Arlington County is giving residents a chance to respond to proposed changes to the towing code ahead of a County Board vote.

People can share their thoughts in a short online survey before the issue is slated to go before the Board during its regular meeting on Saturday, Feb. 20.

The proposed changes are billed as getting the local code in line with the latest state law, protecting consumers and adjusting to rising costs in the towing industry, according to a staff presentation and additional materials.

Basic towing fee increases are being proposed, from $135 to $150, as well as an increase of the additional fees for night and/or weekend towing, from $25 to $30. That brings the maximum possible towing fee to $210, for a vehicle towed on a weekend night. The “drop fee” for discontinuing a tow in progress, however, will be lowered from $25 to $10.

The online survey has three questions. Among them:

  • “Do you support reconciling the County ordinance with state code for purposes of improving enforcement and making the ordinance easier to understand?”
  • “Do you support the consumer protection measures included in the proposal? These include enhancements to lighting, safety, accessibility and transparency.”
  • “Do you support towing fee increases given the provided financial justification?”

The survey gives the following justification for the fee increases:

In this provided justification, towing operators have indicated increased costs. Staff have included supported materials from towers and Consumer Price Index data has indicated an inflationary increase in our area. Given these economic factors and regulatory requirements that towers have to be within a 3.25 mile radius of Arlington to support private businesses, do you support raising the tow fees to the maximum fees as regulated by state?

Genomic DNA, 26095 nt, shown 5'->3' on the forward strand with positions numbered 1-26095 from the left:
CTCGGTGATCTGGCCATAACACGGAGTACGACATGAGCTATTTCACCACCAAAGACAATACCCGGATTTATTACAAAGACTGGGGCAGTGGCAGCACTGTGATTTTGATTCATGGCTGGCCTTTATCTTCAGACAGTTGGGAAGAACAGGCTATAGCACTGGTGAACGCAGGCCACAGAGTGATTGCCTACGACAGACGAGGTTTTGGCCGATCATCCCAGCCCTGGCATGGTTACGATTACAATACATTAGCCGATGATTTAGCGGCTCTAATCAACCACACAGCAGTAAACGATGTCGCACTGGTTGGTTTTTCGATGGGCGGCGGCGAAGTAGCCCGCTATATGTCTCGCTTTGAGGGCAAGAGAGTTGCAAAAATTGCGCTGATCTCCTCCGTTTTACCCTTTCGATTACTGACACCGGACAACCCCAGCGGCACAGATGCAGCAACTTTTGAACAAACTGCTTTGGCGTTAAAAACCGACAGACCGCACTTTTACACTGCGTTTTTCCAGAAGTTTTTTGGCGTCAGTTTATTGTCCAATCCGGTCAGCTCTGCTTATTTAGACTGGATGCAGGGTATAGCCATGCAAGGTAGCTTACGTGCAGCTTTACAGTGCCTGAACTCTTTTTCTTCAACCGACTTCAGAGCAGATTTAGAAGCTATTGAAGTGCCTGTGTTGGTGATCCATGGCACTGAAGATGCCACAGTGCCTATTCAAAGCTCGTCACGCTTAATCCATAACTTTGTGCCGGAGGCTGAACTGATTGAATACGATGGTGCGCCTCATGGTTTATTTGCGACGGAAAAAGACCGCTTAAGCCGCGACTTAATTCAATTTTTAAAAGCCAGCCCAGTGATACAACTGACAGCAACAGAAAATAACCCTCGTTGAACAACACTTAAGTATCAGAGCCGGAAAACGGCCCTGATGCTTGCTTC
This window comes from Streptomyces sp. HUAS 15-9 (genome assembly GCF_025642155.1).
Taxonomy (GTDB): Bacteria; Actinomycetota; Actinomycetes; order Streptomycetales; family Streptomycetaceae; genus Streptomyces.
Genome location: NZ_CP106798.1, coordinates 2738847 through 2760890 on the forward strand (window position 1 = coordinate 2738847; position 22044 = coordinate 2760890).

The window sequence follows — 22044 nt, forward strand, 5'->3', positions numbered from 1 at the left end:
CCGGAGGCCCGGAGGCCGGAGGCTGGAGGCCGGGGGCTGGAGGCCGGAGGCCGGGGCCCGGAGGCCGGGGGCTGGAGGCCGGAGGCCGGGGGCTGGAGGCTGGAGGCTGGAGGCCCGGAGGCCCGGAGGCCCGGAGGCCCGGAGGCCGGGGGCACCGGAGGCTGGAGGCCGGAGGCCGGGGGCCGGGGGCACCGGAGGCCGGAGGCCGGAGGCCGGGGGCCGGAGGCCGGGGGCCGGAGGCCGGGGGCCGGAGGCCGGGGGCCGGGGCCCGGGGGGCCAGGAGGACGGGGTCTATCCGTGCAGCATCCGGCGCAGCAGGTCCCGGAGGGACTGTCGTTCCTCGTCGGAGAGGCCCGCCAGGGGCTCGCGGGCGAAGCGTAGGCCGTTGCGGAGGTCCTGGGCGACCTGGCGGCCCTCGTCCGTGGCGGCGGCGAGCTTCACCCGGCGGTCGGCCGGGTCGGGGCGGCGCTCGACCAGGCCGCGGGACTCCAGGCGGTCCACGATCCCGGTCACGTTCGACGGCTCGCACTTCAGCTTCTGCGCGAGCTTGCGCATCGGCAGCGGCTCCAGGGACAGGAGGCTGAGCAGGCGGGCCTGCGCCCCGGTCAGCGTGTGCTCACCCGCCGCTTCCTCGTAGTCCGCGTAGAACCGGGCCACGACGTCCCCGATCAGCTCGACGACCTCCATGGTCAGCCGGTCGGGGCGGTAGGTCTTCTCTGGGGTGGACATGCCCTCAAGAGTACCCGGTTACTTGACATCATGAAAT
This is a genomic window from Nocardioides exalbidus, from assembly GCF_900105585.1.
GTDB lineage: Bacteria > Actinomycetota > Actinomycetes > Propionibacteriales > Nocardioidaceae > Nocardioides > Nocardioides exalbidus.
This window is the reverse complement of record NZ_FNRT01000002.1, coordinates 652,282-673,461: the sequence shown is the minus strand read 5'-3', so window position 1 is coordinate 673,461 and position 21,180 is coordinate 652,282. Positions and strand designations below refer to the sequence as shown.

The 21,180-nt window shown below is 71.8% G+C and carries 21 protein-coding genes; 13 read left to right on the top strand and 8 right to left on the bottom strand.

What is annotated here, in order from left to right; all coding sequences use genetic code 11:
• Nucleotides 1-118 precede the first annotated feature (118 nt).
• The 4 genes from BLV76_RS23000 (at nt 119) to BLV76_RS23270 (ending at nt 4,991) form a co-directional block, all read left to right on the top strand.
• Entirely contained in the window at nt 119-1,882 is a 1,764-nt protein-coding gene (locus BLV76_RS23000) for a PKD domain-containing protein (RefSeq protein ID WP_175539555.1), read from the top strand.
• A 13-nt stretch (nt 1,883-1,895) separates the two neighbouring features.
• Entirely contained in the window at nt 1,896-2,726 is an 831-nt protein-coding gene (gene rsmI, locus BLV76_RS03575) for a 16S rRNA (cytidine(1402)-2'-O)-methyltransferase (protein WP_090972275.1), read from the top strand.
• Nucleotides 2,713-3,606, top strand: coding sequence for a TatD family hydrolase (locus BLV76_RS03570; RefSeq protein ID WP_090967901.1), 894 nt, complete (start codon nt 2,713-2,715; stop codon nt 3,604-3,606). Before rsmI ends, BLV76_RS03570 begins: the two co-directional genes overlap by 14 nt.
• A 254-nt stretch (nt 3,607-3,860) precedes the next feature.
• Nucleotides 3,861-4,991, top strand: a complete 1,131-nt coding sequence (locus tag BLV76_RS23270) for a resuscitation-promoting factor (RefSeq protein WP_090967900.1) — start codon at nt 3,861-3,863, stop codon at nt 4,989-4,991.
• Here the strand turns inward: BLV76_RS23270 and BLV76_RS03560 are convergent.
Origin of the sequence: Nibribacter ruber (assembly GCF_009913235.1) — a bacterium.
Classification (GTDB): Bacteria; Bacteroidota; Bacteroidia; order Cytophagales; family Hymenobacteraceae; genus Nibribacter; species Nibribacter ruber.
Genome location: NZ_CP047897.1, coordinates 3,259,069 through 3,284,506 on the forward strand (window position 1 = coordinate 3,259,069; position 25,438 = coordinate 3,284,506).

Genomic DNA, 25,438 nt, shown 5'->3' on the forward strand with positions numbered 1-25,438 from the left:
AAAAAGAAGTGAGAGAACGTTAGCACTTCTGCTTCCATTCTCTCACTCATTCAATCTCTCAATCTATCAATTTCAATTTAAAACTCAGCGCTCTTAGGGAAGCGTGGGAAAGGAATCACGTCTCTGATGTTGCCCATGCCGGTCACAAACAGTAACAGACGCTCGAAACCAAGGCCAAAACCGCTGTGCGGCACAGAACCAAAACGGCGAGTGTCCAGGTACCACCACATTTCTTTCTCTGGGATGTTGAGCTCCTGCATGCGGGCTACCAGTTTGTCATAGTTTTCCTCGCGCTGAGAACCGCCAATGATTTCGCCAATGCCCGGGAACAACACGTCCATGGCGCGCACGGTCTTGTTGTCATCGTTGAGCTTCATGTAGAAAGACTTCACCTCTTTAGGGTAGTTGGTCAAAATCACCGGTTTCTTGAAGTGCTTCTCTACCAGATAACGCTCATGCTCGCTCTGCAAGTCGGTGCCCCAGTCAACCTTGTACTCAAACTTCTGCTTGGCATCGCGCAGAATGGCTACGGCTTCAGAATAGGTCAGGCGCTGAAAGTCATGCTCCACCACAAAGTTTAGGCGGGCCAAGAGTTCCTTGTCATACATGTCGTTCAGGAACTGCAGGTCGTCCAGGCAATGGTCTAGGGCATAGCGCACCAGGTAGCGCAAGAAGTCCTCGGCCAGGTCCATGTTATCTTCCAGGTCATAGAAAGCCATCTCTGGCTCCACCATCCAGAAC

These proposed changes come after the county determined, among other things, that some towing and pricing practices are unfair and predatory, signage about towing is inadequate, and people do not have many ways to fight back when their cars are improperly towed and stored, according to a staff report.

“The County Board has found that some members of the public and their property have been placed at risk in circumstances where their vehicles have been towed from private property without their consent and placed in storage,” the report said.

Included in the code would be an updated definition of “immobilization” to mean anything “that does not damage the vehicle,” including using barnacles.

The recommendations were made by county staff with the Trespass Towing Advisory Board.

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